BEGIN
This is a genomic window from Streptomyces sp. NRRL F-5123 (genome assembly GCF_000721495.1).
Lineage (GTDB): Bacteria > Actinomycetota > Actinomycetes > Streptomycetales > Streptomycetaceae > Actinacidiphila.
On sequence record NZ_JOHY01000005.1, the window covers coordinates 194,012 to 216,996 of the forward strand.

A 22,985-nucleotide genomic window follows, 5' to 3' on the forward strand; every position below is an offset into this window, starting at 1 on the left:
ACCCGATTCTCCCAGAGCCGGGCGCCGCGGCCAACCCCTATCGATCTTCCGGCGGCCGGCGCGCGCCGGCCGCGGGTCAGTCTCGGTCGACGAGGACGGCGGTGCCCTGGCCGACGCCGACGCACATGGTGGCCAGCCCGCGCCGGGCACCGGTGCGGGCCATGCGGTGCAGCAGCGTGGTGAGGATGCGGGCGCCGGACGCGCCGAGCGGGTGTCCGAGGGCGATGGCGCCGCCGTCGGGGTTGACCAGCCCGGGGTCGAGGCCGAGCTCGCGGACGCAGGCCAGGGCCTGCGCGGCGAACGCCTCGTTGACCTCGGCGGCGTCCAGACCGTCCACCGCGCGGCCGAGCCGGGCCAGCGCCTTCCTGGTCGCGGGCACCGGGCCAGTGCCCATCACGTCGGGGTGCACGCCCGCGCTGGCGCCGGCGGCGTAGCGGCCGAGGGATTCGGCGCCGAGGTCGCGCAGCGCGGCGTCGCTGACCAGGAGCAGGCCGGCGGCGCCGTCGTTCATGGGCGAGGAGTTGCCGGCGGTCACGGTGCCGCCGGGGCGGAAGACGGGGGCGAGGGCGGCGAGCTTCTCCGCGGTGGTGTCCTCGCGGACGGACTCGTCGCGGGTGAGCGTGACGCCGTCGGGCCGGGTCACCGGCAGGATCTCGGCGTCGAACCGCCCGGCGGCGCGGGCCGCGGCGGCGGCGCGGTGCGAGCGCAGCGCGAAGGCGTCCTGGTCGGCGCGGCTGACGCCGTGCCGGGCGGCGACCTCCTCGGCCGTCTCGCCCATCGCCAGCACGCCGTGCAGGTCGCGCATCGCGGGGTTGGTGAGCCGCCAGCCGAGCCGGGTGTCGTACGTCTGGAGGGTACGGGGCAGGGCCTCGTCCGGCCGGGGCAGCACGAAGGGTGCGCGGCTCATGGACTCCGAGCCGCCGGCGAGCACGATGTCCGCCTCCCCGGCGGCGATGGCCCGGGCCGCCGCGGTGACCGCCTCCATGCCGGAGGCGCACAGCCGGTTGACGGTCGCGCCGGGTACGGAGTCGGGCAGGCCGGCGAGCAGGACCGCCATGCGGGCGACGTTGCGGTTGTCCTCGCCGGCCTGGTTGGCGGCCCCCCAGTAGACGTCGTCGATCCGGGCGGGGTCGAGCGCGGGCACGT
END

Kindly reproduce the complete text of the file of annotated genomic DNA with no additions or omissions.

This is a genomic window from Streptomyces sp. NRRL F-5123 (genome assembly GCF_000721495.1).
Lineage (GTDB): Bacteria > Actinomycetota > Actinomycetes > Streptomycetales > Streptomycetaceae > Actinacidiphila.
On sequence record NZ_JOHY01000005.1, the window covers coordinates 194,012 to 216,996 of the forward strand.

A 22,985-nucleotide genomic window follows, 5' to 3' on the forward strand; every position below is an offset into this window, starting at 1 on the left:
ACCCGATTCTCCCAGAGCCGGGCGCCGCGGCCAACCCCTATCGATCTTCCGGCGGCCGGCGCGCGCCGGCCGCGGGTCAGTCTCGGTCGACGAGGACGGCGGTGCCCTGGCCGACGCCGACGCACATGGTGGCCAGCCCGCGCCGGGCACCGGTGCGGGCCATGCGGTGCAGCAGCGTGGTGAGGATGCGGGCGCCGGACGCGCCGAGCGGGTGTCCGAGGGCGATGGCGCCGCCGTCGGGGTTGACCAGCCCGGGGTCGAGGCCGAGCTCGCGGACGCAGGCCAGGGCCTGCGCGGCGAACGCCTCGTTGACCTCGGCGGCGTCCAGACCGTCCACCGCGCGGCCGAGCCGGGCCAGCGCCTTCCTGGTCGCGGGCACCGGGCCAGTGCCCATCACGTCGGGGTGCACGCCCGCGCTGGCGCCGGCGGCGTAGCGGCCGAGGGATTCGGCGCCGAGGTCGCGCAGCGCGGCGTCGCTGACCAGGAGCAGGCCGGCGGCGCCGTCGTTCATGGGCGAGGAGTTGCCGGCGGTCACGGTGCCGCCGGGGCGGAAGACGGGGGCGAGGGCGGCGAGCTTCTCCGCGGTGGTGTCCTCGCGGACGGACTCGTCGCGGGTGAGCGTGACGCCGTCGGGCCGGGTCACCGGCAGGATCTCGGCGTCGAACCGCCCGGCGGCGCGGGCCGCGGCGGCGGCGCGGTGCGAGCGCAGCGCGAAGGCGTCCTGGTCGGCGCGGCTGACGCCGTGCCGGGCGGCGACCTCCTCGGCCGTCTCGCCCATCGCCAGCACGCCGTGCAGGTCGCGCATCGCGGGGTTGGTGAGCCGCCAGCCGAGCCGGGTGTCGTACGTCTGGAGGGTACGGGGCAGGGCCTCGTCCGGCCGGGGCAGCACGAAGGGTGCGCGGCTCATGGACTCCGAGCCGCCGGCGAGCACGATGTCCGCCTCCCCGGCGGCGATGGCCCGGGCCGCCGCGGTGACCGCCTCCATGCCGGAGGCGCACAGCCGGTTGACGGTCGCGCCGGGTACGGAGTCGGGCAGGCCGGCGAGCAGGACCGCCATGCGGGCGACGTTGCGGTTGTCCTCGCCGGCCTGGTTGGCGGCCCCCCAGTAGACGTCGTCGATCCGGGCGGGGTCGAGCGCGGGCACGT